Here are some very basic forms and distinctions of NVC. It covers the 4 D's, OFNR, some NVC distinctions, tips, quotes from Marshall Rosenberg, and "feelings and needs" lists, and more. As with any art, these rudiments necessarily must be learned, practiced, understood, embodied and then let go of so as not to become rote and block creativity.
Privilege Literacy: Why we Need to Know About the Effects of Power, Privilege and Status to Live Nonviolently
Our brains make patterns out of everything to save effort. But this has consequences on both how we treat others and on our ability to live nonviolently. The more we know about our own patterns, the more choice we have. Read on to learn our most important tendencies in groups, and what we can do in response.
Our world trains us to think in terms of providing for everyone’s needs because they deserve it, earned it, or they possess the resources -- it's fair, socially just, supports equality or because people have rights. Instead, can we step outside this worldview to look at providing for everyone’s needs because those needs exist -- can we hold this basic reverence for life? Are we able to have a needs-based dialogue when such a reframe could alienate those who live in the worldview of earn/deserve?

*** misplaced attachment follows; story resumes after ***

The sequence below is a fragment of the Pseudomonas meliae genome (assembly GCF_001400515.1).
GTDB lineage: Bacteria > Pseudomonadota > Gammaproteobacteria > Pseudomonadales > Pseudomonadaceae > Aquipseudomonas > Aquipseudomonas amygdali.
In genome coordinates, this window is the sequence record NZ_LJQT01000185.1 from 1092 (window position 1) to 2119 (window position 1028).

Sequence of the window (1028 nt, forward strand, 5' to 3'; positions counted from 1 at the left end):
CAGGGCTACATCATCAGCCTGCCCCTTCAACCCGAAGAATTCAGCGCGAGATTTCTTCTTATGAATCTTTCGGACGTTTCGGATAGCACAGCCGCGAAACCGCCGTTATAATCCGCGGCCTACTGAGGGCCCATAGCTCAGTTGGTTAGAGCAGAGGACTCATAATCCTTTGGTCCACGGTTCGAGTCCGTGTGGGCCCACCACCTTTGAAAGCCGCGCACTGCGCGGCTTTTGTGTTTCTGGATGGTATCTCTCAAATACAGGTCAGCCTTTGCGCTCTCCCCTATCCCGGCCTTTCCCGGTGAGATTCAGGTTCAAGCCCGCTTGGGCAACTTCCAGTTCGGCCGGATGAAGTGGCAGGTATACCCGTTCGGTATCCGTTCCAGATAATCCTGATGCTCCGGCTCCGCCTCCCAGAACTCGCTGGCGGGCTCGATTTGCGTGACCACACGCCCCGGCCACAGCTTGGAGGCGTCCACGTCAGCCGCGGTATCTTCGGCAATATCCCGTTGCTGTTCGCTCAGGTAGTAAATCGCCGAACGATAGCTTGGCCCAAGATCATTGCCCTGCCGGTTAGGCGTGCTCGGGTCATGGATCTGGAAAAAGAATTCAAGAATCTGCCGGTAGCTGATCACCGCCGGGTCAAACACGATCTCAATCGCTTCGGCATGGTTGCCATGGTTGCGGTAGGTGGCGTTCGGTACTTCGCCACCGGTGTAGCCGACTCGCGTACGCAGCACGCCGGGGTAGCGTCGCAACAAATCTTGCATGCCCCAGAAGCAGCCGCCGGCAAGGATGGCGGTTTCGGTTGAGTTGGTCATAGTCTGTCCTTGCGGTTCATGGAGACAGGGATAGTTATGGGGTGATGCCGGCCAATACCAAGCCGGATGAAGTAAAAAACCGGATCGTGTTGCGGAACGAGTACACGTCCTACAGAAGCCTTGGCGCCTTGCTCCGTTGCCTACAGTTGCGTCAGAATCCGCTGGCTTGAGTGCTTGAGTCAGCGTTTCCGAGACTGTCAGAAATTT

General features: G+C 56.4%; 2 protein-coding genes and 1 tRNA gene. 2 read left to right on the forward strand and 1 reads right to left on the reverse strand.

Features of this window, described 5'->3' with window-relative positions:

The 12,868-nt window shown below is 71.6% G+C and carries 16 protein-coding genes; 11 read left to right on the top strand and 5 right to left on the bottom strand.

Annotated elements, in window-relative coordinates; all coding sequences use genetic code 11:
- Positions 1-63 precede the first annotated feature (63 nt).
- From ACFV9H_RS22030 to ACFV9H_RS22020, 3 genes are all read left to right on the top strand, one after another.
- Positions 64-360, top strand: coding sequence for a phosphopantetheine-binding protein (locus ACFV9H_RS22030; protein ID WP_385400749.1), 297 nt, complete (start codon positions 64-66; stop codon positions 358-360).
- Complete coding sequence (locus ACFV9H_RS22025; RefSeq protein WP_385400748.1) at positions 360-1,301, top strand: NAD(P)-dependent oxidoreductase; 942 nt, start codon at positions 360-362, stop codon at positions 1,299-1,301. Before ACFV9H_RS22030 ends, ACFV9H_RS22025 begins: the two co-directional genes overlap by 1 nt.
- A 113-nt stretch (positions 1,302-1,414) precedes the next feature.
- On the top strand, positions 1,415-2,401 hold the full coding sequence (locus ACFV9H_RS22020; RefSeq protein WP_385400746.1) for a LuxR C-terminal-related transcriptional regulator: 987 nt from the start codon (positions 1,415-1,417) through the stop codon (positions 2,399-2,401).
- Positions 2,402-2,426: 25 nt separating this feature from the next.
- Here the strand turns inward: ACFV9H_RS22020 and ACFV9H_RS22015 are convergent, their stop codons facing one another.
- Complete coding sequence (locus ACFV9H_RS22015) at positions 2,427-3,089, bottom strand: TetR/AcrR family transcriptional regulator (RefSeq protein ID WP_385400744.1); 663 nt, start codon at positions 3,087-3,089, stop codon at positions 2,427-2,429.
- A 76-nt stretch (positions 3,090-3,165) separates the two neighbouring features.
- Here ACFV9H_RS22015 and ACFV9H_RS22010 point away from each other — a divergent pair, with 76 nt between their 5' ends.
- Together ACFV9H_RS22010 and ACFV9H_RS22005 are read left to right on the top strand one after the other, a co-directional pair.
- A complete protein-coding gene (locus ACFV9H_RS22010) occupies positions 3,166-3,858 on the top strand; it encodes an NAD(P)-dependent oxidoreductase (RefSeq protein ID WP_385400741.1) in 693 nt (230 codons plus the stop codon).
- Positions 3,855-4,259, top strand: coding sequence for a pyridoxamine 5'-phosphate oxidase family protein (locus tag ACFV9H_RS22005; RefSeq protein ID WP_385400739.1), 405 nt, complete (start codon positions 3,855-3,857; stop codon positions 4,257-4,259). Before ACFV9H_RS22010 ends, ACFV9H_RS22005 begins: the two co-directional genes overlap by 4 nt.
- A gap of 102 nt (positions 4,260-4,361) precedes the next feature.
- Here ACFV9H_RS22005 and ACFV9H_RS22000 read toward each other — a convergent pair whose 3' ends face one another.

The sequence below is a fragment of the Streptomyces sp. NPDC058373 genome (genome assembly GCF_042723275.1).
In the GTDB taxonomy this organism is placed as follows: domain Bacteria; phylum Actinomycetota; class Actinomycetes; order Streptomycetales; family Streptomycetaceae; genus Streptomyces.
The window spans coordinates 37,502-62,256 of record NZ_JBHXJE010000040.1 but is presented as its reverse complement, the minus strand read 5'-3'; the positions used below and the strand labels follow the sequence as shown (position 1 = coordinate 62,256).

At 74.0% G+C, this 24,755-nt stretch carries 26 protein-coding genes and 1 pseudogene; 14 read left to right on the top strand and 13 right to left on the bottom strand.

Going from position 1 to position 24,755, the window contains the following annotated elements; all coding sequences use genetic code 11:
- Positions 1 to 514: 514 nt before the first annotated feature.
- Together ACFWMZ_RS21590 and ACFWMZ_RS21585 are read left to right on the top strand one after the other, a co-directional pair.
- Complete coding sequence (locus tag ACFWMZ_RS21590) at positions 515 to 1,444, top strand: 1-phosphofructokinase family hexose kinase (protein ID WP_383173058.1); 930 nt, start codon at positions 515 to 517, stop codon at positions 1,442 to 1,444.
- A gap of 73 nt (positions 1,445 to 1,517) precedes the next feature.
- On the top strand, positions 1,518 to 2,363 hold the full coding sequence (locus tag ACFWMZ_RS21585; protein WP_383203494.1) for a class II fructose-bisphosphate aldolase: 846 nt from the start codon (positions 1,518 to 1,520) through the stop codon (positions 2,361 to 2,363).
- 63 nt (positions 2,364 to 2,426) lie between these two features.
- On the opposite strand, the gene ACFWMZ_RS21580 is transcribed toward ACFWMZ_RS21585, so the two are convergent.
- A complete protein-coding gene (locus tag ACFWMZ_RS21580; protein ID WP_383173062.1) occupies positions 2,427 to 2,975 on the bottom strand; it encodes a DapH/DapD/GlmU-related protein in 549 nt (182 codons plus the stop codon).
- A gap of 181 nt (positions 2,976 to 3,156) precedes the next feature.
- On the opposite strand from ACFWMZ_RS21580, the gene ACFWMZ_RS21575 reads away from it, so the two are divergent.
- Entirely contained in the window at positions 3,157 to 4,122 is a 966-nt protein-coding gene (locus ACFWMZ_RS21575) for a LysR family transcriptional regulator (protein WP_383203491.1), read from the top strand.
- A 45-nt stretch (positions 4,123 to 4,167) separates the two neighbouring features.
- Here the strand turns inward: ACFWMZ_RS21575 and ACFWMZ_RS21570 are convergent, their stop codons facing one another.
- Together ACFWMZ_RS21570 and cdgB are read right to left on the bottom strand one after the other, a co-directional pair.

We can trick ourselves into keeping the status quo, feeling unworthy, and blocking access to critical awareness necessary that allows for new creative solutions to emerge -- when we think in terms of who has "earned" or “deserved” what.
What we refer to as "selfishness" is action taken without concern for the impact or cost of that action. Self-responsibility, on the other hand, includes actively living from the truth of interdependence, care for your and others needs, thriving of all, and more. We can access clarity of self care when we have open flexibility, curiosity, and responsiveness. Read on for more on the indicators and attributes of each of these distinctions.
Trainer Tip: When we create situations that value one person’s needs at the expense of another, we open the door for someone to lose. Instead, look to see if you can speak openly and honestly, value the other person’s needs, and create solutions that value all stakeholder needs.